Sputum Information and Courses from MediaLab, Inc.
These are the MediaLab courses that cover Sputum and links to relevant pages within the course.
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|Acute Onset Pneumonia|
A 70-year-old transient with a productive cough, pleuritic chest pain radiating to the mid back, fever, and chills was seen in the emergency room. Expectorated sputum was sent to the laboratory for gram stain and culture. (Continue on next page)
|The patient was admitted to the hospital. The sputum specimen was inoculated to sheep blood agar. Based on the colony morphology and the alpha hemolysis seen in the image to the right, the most likely identification is:||View Page|
|Recovered from a sputum sample, this suspicious form measures 112 micro meters by 55 micro meters.||View Page|
|Which of the following specimens is the most sensitive for detecting active CMV infection:||View Page|
|Based on the structures observed in this image, the most probable species of the fungus recovered from an induced sputum specimen is:||View Page|
|The fungus illustrated in this image was recovered from an induced sputum specimen from a 74-year-old man with chronic obstructive pulmonary disease. This isolate is most likely:||View Page|
|An Aspergillus species was recovered from a sputum specimen of a patient with X-ray evidence of fungal pneumonia. Microscopic examination did not permit a species identification. A small amount of vegetative mycelium was removed and a direct mount prepared. The features indicated by the red arrows in this image are associated with which Aspergillus species?||View Page|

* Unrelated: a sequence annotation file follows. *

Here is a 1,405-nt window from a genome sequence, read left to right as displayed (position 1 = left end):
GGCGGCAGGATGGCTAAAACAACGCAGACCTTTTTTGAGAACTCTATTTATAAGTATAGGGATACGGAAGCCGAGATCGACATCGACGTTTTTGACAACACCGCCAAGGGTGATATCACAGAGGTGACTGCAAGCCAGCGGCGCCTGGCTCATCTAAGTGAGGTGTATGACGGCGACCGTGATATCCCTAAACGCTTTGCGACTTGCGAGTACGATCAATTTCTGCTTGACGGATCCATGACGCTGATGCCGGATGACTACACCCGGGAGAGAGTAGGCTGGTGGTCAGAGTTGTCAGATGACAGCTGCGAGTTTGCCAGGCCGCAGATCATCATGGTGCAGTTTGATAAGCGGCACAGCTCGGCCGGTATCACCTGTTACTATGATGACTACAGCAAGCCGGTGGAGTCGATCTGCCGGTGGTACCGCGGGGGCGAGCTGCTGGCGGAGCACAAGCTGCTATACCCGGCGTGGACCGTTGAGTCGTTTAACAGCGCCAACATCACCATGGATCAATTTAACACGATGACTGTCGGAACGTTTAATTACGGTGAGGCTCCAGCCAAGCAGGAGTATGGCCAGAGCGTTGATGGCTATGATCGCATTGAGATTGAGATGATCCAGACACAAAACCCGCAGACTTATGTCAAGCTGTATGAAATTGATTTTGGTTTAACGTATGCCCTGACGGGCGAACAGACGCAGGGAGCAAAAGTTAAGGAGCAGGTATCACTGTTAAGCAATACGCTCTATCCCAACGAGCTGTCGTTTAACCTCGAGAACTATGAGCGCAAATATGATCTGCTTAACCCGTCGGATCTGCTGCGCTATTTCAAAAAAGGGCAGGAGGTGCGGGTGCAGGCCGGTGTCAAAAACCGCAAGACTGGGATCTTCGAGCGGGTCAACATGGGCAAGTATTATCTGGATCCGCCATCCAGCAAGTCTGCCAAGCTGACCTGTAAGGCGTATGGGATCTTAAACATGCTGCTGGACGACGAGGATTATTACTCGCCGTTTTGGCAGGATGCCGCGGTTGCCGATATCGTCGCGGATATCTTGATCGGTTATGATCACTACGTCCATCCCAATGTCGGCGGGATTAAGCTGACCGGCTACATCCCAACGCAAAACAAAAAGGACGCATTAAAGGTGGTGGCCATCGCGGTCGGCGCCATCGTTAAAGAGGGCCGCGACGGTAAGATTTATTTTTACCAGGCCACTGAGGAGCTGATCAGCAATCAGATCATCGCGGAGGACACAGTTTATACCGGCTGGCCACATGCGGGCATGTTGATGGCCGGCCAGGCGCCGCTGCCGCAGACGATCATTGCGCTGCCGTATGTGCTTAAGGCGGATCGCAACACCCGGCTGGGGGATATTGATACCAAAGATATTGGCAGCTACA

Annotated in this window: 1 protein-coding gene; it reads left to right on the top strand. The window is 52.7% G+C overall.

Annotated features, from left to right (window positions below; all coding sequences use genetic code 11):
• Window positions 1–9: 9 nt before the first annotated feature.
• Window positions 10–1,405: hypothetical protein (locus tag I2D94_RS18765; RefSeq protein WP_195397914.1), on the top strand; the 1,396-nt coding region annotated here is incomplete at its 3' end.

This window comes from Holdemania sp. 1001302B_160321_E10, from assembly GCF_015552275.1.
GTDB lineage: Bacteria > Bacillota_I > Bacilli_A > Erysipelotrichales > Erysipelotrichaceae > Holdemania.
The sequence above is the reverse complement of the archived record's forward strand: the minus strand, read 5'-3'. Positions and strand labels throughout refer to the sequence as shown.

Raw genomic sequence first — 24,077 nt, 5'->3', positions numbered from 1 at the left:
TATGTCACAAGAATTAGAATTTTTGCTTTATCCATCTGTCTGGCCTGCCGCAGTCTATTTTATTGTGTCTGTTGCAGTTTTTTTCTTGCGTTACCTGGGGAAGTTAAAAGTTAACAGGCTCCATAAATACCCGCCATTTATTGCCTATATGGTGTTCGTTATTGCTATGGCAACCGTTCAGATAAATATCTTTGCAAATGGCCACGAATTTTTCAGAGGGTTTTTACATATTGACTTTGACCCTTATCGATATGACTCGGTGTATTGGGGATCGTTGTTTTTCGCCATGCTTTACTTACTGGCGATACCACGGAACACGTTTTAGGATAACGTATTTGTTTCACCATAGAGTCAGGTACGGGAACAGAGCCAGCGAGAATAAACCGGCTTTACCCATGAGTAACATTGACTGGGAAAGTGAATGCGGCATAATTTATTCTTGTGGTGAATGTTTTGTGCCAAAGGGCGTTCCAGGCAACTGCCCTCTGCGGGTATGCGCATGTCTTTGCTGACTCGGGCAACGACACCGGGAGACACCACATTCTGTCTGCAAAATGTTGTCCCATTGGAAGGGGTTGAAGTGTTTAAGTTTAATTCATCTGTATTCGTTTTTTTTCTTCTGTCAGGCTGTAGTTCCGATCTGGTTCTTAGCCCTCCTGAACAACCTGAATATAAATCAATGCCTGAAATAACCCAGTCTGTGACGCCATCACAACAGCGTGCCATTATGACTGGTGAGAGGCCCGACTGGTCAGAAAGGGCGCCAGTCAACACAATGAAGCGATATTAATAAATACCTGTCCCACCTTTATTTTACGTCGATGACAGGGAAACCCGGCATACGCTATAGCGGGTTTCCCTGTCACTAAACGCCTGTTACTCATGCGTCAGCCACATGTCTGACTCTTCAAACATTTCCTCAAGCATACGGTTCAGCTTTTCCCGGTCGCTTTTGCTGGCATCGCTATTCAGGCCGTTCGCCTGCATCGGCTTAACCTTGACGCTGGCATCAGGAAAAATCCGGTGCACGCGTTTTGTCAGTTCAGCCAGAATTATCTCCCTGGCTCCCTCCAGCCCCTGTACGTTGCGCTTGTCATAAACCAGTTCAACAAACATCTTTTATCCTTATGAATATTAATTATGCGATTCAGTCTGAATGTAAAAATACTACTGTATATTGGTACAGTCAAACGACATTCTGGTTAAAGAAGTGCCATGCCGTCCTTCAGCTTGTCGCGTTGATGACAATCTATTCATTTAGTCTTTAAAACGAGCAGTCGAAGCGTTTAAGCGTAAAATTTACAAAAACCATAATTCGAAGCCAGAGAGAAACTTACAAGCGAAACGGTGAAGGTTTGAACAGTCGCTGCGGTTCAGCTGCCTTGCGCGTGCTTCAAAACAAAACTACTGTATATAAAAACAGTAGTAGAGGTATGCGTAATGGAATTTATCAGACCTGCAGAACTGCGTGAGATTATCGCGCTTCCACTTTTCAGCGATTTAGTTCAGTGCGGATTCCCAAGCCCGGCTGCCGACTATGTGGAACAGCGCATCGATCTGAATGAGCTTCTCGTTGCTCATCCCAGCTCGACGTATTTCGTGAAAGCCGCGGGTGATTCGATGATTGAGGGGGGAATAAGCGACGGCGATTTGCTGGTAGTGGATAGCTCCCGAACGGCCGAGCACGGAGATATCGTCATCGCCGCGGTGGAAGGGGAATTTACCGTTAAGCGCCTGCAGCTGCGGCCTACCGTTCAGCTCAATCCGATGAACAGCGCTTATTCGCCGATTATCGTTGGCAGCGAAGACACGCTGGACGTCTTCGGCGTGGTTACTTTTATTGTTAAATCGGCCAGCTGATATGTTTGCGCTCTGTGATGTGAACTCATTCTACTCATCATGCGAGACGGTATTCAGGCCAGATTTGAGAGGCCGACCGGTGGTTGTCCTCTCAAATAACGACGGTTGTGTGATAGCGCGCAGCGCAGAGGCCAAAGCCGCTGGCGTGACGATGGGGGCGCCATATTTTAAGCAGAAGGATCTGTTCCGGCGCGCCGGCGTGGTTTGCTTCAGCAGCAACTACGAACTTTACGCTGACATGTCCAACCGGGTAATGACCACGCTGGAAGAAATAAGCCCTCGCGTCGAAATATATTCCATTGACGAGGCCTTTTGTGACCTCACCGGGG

|The colonies shown in the upper image were obtained on blood agar from a sputum specimen after 10 days incubation at 30°C. The lower image is a photomicrograph of a lactophenol blue mount made from a portion of the colony. The diagnosis is:||View Page|
|The growth of the colonies shown in the upper image was obtained on blood agar from a sputum specimen after 8 days of incubation at 30°C. The lower image is a photomicrograph of a lactophenol blue mount made from a portion of the colony. The diagnosis is:||View Page|
|A sputum specimen from a patient suspected of having tuberculosis is being sent by commercial ground carrier to a reference laboratory. The package does not require a refrigerant.Which of these labels must be used on the outer packaging? Choice Label Choice Label AGBH CIDJ EK FL ||View Page|
|Match each organism listed here with the most likely specimen type where it may be recovered. Each answer may only be used once.||View Page|
|Recovered from a sputum sample, this suspicious form measures 112 µm by 55 µm.||View Page|
|This parasite may inhabit the small intestine or take up residence in the bile ducts. It typically measures 145 µm by 75 µm.||View Page|
|A 38 year-old male presented to the E.R. complaining of severe cough, chest pain, shortness of breath and general fatigue. Parasitic examination of his bloody sputum revealed this suspicious form. The patient is most likely suffering from:||View Page|
|Which of the following parasites is/are typically recovered in sputum samples?||View Page|
|A 55 year old female, who recently returned from an extensive trip to China, presented to her physician complaining of diarrhea and abdominal cramps. The doctor ordered a complete blood count (CBC), chem 21 panel, and stool for culture and parasite examination (O & P). The CBC revealed pronounced eosinophilia. The chem 21 and stool culture were unremarkable. The O & P revealed suspicious forms like the one below that each measured approximately 140 µm by 80 µm. This patient is most likely infected with:||View Page|